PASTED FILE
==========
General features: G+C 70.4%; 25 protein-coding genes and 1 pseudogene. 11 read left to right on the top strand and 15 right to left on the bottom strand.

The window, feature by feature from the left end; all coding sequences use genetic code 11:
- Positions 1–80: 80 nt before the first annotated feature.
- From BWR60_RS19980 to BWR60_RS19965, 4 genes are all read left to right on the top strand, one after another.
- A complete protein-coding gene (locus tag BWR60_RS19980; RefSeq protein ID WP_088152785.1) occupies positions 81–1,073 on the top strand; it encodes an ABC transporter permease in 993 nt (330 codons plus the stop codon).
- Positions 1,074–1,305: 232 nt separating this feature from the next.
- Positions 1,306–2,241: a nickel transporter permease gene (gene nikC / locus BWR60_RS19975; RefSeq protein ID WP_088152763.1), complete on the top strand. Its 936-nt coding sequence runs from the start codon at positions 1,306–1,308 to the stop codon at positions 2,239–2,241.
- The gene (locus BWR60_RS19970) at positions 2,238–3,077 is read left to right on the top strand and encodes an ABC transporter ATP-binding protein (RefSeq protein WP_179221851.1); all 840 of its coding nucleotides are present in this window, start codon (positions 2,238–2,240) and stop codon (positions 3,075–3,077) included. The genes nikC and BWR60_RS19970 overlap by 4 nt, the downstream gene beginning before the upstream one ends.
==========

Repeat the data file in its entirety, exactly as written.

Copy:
General features: G+C 70.4%; 25 protein-coding genes and 1 pseudogene. 11 read left to right on the top strand and 15 right to left on the bottom strand.

The window, feature by feature from the left end; all coding sequences use genetic code 11:
- Positions 1–80: 80 nt before the first annotated feature.
- From BWR60_RS19980 to BWR60_RS19965, 4 genes are all read left to right on the top strand, one after another.
- A complete protein-coding gene (locus tag BWR60_RS19980; RefSeq protein ID WP_088152785.1) occupies positions 81–1,073 on the top strand; it encodes an ABC transporter permease in 993 nt (330 codons plus the stop codon).
- Positions 1,074–1,305: 232 nt separating this feature from the next.
- Positions 1,306–2,241: a nickel transporter permease gene (gene nikC / locus BWR60_RS19975; RefSeq protein ID WP_088152763.1), complete on the top strand. Its 936-nt coding sequence runs from the start codon at positions 1,306–1,308 to the stop codon at positions 2,239–2,241.
- The gene (locus BWR60_RS19970) at positions 2,238–3,077 is read left to right on the top strand and encodes an ABC transporter ATP-binding protein (RefSeq protein WP_179221851.1); all 840 of its coding nucleotides are present in this window, start codon (positions 2,238–2,240) and stop codon (positions 3,075–3,077) included. The genes nikC and BWR60_RS19970 overlap by 4 nt, the downstream gene beginning before the upstream one ends.